A narrow river with bare trees reflected in green murky water.

The Zala River was a murky green. We disturbed a heron who took flight – a stunning sight. Propped up against a tree was a fishing net. Tucked behind another was an expensive-looking fishing rod. Of their owner there was no sign. Our only other company comprised a doe and her fawn.

a close up of white mistletoe berries - green stalks and yellow leaves. In the inset - a clump of mistletoe on the branch of a fallen tree

The recent high winds had left their mark. Fallen branches littered the ground. More than one tree had come a cropper. Mistletoe was fading from green to yellow, the white berries valiantly resisting a slow death. This ‘leathery-leaved parasitic plant […] grows on apple, oak, and other broadleaf trees and bears white glutinous berries in winter’. It has a dark side, too.

In Norse mythology, the plant plays a key part in a story with a violent conclusion; the god Balder is killed by his blind brother, Hoor, with, of all things, a mistletoe projectile. Some versions claim he came back to life, and his mother, Frigg, cried tears that turned into mistletoe berries and then declared the plant to be symbolic of love. It’s a plant that kills in more ways than one. Birdlime, or a juice made from mistletoe berries, is used as an adhesive to trap small birds. Coils of the sticky substance are placed on tree branches. When birds land on them, they get stuck. The birds can then be caught by hand. Though illegal in many parts of the world, some countries still use this method to capture wild birds for eating. Some species of the plant are toxic to humans too, if ingested.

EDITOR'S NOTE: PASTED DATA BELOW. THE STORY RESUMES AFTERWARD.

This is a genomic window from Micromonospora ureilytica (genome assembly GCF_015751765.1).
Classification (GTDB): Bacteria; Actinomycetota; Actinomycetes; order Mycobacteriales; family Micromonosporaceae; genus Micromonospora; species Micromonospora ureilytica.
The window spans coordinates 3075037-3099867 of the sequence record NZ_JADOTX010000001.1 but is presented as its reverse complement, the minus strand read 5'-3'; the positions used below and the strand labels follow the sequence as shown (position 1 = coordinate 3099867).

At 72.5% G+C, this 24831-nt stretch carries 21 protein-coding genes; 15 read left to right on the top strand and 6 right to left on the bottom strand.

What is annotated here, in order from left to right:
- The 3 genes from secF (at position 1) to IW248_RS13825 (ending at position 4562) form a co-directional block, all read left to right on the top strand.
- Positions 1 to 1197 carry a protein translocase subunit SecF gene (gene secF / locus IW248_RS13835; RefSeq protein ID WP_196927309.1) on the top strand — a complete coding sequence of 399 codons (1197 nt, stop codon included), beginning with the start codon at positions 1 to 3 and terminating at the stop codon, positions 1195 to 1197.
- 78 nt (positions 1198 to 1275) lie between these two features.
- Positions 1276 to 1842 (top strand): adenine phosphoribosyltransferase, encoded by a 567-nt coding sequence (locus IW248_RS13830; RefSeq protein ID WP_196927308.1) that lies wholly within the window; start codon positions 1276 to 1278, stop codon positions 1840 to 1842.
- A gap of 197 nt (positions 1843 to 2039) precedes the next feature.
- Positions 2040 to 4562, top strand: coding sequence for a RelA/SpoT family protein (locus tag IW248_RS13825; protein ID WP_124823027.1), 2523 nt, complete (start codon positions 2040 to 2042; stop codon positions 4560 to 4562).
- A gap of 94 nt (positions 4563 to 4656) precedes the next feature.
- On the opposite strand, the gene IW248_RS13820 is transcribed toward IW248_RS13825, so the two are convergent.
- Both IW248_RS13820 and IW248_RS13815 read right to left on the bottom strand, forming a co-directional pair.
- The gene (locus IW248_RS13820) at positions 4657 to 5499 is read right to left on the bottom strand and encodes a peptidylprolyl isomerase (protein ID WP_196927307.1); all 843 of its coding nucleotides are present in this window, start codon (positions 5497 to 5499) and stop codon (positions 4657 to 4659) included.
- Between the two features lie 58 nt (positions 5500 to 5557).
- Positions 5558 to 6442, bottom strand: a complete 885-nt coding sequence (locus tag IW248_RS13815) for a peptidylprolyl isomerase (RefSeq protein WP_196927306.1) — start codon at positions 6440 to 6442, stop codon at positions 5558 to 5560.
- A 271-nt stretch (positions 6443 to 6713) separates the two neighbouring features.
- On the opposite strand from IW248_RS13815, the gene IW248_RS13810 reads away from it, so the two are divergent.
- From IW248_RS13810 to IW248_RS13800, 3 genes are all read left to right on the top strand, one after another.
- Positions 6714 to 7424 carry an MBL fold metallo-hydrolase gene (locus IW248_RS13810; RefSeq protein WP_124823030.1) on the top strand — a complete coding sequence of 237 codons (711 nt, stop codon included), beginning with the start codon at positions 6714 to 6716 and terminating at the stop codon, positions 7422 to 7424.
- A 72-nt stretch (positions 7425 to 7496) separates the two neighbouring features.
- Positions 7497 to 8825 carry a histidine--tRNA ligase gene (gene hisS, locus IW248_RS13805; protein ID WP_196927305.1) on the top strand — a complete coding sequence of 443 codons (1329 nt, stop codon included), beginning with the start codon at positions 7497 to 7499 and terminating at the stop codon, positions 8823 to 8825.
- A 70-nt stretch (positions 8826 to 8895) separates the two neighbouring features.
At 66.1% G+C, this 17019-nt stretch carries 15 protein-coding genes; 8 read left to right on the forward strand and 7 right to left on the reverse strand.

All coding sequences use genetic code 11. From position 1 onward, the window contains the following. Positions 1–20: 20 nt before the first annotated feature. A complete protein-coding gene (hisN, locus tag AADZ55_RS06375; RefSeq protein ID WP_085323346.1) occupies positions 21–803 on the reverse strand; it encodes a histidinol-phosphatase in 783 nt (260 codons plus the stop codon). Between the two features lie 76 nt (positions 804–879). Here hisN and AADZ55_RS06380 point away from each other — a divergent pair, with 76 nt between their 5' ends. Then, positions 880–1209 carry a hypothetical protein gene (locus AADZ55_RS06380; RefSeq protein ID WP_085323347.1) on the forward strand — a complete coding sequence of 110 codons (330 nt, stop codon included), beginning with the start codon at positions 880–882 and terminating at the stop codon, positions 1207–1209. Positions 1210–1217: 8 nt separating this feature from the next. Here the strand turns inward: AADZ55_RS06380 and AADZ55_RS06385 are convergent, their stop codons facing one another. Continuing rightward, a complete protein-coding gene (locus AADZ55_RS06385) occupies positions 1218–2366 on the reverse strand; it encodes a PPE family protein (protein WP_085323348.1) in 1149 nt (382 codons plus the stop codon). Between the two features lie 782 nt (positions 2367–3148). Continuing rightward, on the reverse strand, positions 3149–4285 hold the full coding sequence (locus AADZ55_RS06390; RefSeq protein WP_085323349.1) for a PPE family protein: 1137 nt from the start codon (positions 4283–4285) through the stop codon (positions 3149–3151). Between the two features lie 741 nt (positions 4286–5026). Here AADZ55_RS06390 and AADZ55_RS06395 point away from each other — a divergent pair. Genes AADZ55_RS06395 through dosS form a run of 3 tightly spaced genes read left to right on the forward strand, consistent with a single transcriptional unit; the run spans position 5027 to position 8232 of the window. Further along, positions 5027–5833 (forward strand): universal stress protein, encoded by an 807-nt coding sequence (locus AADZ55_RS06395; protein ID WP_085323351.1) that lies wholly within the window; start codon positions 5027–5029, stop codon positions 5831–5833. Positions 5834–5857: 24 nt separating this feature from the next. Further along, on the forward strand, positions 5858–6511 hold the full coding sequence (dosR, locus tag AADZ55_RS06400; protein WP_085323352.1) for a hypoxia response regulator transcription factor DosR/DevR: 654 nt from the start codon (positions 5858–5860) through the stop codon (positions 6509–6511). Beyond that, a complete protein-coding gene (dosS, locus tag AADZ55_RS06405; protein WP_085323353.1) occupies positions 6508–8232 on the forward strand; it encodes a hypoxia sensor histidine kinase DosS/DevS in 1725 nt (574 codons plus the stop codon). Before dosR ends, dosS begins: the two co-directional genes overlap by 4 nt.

a close up of a cross-section of a felled tree trunk/ .Inset - a top-down view of the fell tree trunk

We amused ourselves by counting the age of the few trees that had been felled. Had we had a measuring tape, we could have measured the girth in inches and multiplied by 2.5. Isn’t nature a wonderful thing? We take it so much for granted.

blue sky with white clouds take up most of a photograph to the left in the bottom third are the silhouette of trees. In the foreground, barely discernable, is a ploughed field